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Central and East Asia

South Korea
Annotations - Individual countries



CHEUNG, Fanny et al (eds) (1991)

Selected Papers of Conference on Gender Studies in Chinese Societies, Chinese University of Hong Kong, Hong, Kong.

CROLL, Elizabeth (1985)

Women and Rural Development in China: production and reproduction, ILO, Geneva.

CROLL, Elizabeth (1995)

Changing Identities of Chinese Women: rhetoric, experience and self-perception in twentieth-century China, Zed Books, London.

CROLL, Elizabeth (1978)

Feminism and Socialism in China, Routledge and Kegan Paul, London.

GILMARTIN, Christina K. (1995)

Engendering the Chinese Revolution: radical women, communist politics and mass movements in the 1920s, University of California Press, California.

GILMARTIN, Christina K. et al (ed) (1994)

Engendering China: women, culture and the state, Harvard University Press, Massachusetts.

HEMMEL, Vibeke and SINDBJERG, Pia (1984)

Women in Rural China: policy towards women before and after the Cultural Revolution, Curzon, London.

JASCHOK, Maria and MIERS, Suzanne (eds) (1994)

Women and Chinese Patriarchy: submission, servitude and escape, Zed Books, London.

JUDD, Ellen R.(1994)

Gender and Power in Rural North China, Stanford University Press, California.

SIDEL, Ruth (1982)

Women and Child Care in China: a firsthand report, Penguin, Harmondsworth.

SLIMMER, Virginia M. and KEJING, Dai (1991)

Experience and Status of Chinese Rural Women: differences among the three age groups, Kentucky.

SMITH, Douglas C.(1992)

"The Chinese Family in Transition: implications for education and society in modem Taiwan" in Asia Culture Quarterly, Fall 1992.


The Impact of Economic Development on Rural Women in China, United Nations University, Tokyo.

WOLF, Margery (1987)

Revolution Postponed: women in contemporary China, Metheun.

Gender and Education

AKSORNKOOL, Namtip (1995)

Daughters of the Earth: skills-based literacy programme for women, China, UNESCO and UNICEF, Paris.

DAI, Shujun (1991)

"Three Chinese Women's Vocational Universities" in Chinese Education: A Journal of Translations, 24 (2), 73-78.

HUANG, Jiafen (1993)

"An Investigation of Gender Differences in Cognitive Abilities among Chinese High School Students" in Personality and Individual Differences, 15/(6), 717-719.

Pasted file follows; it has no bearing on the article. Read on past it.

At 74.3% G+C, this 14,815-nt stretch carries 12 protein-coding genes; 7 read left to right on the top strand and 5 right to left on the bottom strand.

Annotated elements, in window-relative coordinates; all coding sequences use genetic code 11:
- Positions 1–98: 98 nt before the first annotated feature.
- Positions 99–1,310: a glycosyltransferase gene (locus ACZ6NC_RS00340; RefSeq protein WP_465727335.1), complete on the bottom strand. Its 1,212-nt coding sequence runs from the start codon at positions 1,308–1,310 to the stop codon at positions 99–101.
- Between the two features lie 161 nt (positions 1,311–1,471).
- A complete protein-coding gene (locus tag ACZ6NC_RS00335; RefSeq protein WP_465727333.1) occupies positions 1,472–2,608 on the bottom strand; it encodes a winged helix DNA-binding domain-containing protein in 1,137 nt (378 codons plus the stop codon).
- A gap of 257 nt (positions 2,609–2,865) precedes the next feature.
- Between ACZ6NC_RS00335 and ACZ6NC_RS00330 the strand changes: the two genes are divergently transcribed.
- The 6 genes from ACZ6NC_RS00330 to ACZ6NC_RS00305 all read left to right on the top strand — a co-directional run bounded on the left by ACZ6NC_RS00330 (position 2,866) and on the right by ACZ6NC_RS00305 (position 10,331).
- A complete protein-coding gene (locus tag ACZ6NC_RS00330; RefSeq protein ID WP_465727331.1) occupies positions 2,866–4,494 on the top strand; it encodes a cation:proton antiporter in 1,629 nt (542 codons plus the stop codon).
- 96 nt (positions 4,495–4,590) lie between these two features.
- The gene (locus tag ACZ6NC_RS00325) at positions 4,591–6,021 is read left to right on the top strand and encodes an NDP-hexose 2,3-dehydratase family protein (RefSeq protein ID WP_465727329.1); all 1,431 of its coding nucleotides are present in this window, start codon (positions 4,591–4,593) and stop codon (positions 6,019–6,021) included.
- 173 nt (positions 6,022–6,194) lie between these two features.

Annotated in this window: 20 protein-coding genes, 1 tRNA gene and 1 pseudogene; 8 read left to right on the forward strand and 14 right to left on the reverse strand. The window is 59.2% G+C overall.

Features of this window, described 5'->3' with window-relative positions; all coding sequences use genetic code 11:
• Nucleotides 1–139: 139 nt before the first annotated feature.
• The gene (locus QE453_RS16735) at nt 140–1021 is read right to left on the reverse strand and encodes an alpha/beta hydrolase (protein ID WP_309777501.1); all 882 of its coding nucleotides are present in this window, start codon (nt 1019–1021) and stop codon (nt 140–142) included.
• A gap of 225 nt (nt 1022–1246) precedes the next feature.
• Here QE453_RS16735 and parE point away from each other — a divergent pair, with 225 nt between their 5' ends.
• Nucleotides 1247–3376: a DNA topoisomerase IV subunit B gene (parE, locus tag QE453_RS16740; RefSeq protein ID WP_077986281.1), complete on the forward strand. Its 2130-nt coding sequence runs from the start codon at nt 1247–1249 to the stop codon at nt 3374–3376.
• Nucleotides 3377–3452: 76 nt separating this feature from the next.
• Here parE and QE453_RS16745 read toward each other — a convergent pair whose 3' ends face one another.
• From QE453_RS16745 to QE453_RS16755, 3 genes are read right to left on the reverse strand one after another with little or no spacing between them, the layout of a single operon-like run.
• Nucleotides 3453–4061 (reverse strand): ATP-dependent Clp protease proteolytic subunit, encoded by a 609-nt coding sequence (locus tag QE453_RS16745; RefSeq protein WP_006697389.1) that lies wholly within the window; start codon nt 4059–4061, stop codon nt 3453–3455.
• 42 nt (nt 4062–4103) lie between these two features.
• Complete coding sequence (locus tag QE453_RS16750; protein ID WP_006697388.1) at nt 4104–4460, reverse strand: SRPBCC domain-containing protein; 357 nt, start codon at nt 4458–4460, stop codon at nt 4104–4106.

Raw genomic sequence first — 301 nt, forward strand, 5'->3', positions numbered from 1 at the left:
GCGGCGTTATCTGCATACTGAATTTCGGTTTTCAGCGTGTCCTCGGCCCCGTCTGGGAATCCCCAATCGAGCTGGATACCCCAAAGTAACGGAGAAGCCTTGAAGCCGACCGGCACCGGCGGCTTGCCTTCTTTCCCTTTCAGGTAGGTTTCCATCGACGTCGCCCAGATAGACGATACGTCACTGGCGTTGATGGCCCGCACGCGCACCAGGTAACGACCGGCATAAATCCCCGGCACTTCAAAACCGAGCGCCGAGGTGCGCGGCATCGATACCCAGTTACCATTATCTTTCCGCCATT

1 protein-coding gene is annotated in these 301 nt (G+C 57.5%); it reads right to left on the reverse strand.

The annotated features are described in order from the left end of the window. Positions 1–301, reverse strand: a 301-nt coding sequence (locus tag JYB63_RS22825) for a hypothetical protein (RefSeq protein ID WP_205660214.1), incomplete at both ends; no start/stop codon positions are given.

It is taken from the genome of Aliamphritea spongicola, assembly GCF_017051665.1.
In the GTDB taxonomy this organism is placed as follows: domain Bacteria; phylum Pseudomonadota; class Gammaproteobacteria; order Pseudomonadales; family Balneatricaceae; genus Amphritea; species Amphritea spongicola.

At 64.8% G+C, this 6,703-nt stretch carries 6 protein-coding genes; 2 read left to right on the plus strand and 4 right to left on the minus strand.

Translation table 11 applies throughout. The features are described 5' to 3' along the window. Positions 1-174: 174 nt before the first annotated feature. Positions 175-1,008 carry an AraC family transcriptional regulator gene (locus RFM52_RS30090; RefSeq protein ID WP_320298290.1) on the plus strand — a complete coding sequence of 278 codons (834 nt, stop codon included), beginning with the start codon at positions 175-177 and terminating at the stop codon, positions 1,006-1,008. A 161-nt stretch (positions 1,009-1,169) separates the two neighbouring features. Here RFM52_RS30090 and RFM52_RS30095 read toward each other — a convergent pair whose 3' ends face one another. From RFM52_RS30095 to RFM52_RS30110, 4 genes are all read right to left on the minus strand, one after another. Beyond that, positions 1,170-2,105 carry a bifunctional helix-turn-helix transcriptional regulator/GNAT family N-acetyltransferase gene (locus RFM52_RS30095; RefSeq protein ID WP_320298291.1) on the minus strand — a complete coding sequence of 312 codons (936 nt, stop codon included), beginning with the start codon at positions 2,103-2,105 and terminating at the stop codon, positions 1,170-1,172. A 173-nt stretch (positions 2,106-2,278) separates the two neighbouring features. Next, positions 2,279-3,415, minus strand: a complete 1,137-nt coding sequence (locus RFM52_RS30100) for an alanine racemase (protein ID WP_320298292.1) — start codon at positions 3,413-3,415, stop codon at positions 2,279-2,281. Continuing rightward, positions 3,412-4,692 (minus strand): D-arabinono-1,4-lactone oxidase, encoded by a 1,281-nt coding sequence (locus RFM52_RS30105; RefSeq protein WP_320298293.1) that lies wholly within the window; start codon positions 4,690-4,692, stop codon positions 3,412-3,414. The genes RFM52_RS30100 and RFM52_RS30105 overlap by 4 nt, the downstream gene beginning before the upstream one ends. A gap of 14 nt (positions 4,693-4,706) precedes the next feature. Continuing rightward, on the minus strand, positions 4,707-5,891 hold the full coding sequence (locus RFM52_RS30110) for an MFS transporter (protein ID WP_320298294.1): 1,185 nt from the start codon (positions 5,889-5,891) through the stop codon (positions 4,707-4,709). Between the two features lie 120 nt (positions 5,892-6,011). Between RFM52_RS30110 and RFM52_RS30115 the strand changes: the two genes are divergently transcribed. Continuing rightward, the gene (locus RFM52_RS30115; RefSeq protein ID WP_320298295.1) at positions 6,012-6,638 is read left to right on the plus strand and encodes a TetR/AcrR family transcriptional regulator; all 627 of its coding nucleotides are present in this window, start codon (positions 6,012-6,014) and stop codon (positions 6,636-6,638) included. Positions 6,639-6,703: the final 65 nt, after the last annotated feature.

KAN, Feng Min (1990)

Job Opportunities and Technical and Vocational Training of Unemployed Girls in China, Centre for the Study of Education in Developing Countries, The Hague.

KAN, Feng Min (1990)

Employment and Access to On-The-Job Training of Chinese Women, Centre for the study of Education in Developing Countries, The Hague.

NAN, Ning (1992)

"Sex Discrimination in Education" in Chinese Education and Society, 25/(1), 44-47.

MAK, Grace C.L. (1996)

"The People's Republic of China", in MAK, Grace C.L. (ed), Women, Education and Development in Asia: cross-national perspectives, Garland, New York and London, 3-28.

RAI, Shirin M. (1994)

"Modernisation and Gender: education and employment in Post-Mao China" in Gender and Education, 6 (2), 119-129.

UNESCO (1987)

Universal Primary Education for Girls: China, PROAP, Bangkok.

WIDMER, Ellen (1991)

"Martyred Matrons, Martial Maidens and the Women Reader: some Sino-Japanese Comparisons" in International Journal of Social Education, 6 (1), 60-82.

WU, Haiqing (1992)

"The Current Status of Women Professors in China" in Chinese Education and Society, 25 (1), 53-55.

XU, Jinni and FARRELL, Edwin (1992)

"Mathematics Performance of Shanghai High School Students: a preliminary look at gender differences in another culture" in School Science and Mathematics, 92 (8), 442-445.

South Korea


CHUNG, Sei-wha (ed) and SHIN, Chang-hyun (tr) (1986)

Challenges for Women: women's studies in Korea, Ewha Women's University Press, Seoul.

KENDALL, Laurel and PETERSON, Mark (eds) (1983)

Korean Women: view from the inner room, East Rock Press, Cushing.

KENDALL, Laurel (1985)

Shamans, Housewives and Other Restless Spirits: women in Korean ritual life, University of Hawaii Press, Honolulu.

SOH, Chunghee Sarah (1991)

The Chosen Women in Korean Politics: an anthropological study, Praeger, New York.